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A normally bustling Queen Street West is lined with closed stores and empty of shoppers in Toronto on March 25, 2020.Melissa Tait/The Globe and Mail

As cities around the world begin to roll out ambitious plans to remake their streets after the pandemic, Canadian cities have yet to reveal anything comparable and some are suggesting there is no urgency to make changes.

Major cities in a number of countries have unveiled plans for giving more space to pedestrians and cyclists, going beyond temporary measures meant to allow for physical distancing. The permanent changes are intended in large part to ward off any postpandemic rise in driving by people who may have lingering concerns about safeguarding their personal space.

“While [this pandemic is] challenging in this moment, it also offers us really this once-in-a-century chance to change course and undo some of the damage of a century of car-focused street design,” said Janette Sadik-Khan, the chair of the National Association of City Transportation Officials, which counts several Canadian cities as members.

The New York transportation czar under former mayor Michael Bloomberg and now a principal of urban consultants Bloomberg Associates, she is assisting cities such as Milan, Italy and Bogota with their postpandemic transportation plans.

“Cities that take this moment to reset their streets to make it easier for people to walk and bike and take public transport are the cities that are going to be positioned for after this pandemic and not just recover from it,” she said.

Although a growing list of Canadian cities have installed temporary measures to make it safer to walk and ride during the pandemic, no major municipality has announced plans for permanent changes to how their roads are used. Several have said they have no immediate plans to make lasting changes as a result of the pandemic.

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A woman rides a bicycle on Cordova Street in an unusually quiet downtown core in Vancouver, on March 16, 2020.DARRYL DYCK/The Globe and Mail

Other cities, meanwhile, are moving quickly.

Milan announced plans to widen sidewalks, reduce speed limits and add bicycle lanes over the course of the summer. The regional Paris government unveiled a funding plan for hundreds of kilometres of bicycle lanes, reaching far into the suburbs, with interim infrastructure to start being installed within weeks. New Zealand has said it will help fund improved sidewalks and bicycle lanes as its lockdown eases.

“If the idea of encouraging walking and cycling was valuable in ‘normal’ times, at this time it becomes even more important and strategic,” reads a draft copy of Milan’s new plan.

“While the use of public transport is likely to be perceived as risky and therefore significantly reduced, as well as limited, car travel could be considered safer, leading to a progressive increase in traffic, which could be unsustainable.”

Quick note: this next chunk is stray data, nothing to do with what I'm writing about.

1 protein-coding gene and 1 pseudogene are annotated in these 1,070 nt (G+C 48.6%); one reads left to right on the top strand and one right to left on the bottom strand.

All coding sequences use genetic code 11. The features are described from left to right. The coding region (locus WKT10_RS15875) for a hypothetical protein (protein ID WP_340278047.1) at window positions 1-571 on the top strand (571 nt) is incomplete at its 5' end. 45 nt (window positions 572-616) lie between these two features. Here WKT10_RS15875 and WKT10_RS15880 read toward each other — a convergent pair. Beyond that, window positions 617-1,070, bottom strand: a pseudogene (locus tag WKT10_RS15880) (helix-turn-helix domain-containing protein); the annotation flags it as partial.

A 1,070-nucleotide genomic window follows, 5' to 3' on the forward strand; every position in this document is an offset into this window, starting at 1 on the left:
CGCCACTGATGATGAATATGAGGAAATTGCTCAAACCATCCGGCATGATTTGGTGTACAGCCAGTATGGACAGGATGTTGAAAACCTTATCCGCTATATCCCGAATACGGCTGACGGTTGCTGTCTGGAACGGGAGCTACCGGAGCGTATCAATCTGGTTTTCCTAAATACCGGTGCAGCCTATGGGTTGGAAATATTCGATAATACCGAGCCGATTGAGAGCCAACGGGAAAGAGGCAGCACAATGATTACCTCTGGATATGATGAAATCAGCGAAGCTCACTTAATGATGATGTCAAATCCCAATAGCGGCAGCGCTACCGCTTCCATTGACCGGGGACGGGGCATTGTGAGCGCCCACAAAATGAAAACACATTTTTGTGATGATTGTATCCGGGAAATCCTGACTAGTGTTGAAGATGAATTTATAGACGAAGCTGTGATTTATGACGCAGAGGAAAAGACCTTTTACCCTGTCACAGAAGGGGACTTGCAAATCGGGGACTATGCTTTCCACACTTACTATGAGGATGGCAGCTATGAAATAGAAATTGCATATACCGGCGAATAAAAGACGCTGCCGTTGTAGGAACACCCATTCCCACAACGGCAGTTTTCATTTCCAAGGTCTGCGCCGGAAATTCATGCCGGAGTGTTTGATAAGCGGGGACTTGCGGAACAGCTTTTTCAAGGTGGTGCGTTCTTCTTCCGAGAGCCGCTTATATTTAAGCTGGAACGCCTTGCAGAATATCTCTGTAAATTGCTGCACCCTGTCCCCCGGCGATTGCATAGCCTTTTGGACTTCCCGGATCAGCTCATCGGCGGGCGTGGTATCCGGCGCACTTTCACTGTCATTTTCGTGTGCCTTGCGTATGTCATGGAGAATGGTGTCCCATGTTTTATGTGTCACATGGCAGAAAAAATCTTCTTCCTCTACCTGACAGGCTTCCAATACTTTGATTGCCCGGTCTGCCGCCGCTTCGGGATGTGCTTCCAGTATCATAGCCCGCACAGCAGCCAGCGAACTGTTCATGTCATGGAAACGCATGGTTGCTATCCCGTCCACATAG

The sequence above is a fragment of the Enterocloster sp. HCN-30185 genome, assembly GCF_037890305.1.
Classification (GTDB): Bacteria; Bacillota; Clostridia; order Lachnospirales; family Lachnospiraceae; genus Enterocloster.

Julie Anne Genter, New Zealand’s Associate Minister of Transport, made a similar point. “It makes sense to prioritize safe active transport,” she said in an emailed statement. “While cars are useful for some trips they take up too much space to be practical in places where large numbers of people are trying to get around.”

The concern is common to many cities, whose roads are at or near capacity. In these places, if even a small percentage of people take up driving after the pandemic, the cities could be strangled by traffic.

“The greatest fear we should all have for cities is that people drive more as a result of this,” said Brent Toderian, an urbanist and former director of planning for Vancouver. “We need, right now, a strategy around ensuring that car trips don’t increase that would include infrastructure projects that facilitate walking, biking and transit.”

Canadian cities have yet to put forward any such plans.

A spokeswoman in Halifax said the city would continue to roll out a pre-existing mobility plan that includes repurposing roads for walking and cycling, but said the plan was not being changed to reflect the pandemic.

In Winnipeg, a spokesman said the city had recently begun work on an overarching transportation plan and that no immediate changes specific to the pandemic were being envisaged. He said in an e-mail that they “likely won’t have a clear understanding of the postpandemic effect [on mobility] until about four to six months from now.”

While two of the country’s biggest cities have signalled that they’ve begun work on plans for postpandemic mobility, the details and timing remain unclear.

In Toronto, where the general manager of transportation services was not available for interview, Mayor John Tory made passing reference Tuesday to a plan for reopening the city, including potential changes to transportation, that would be released “in due course.”

“You’re going to get an integrated plan and not little bite-sized pieces that may well please people that are in groups that care about these kinds of things,” he told reporters.

Vancouver declined this week to make anyone available for interview and forwarded a brief statement from staff: “We are exploring options for recovery and will share more information in the future.”

Brent Bellamy, the creative director at Number Ten Architectural Group and commentator on urban issues, said cities need to be careful not to be caught unprepared when it comes time for citizens to start returning to normal life.

“We don’t want to get to a point where people are looking for options and [city officials] haven’t addressed it, now is the time,” he said. “It’s like addressing the pandemic itself, we need to be ahead of the curve not behind it.”

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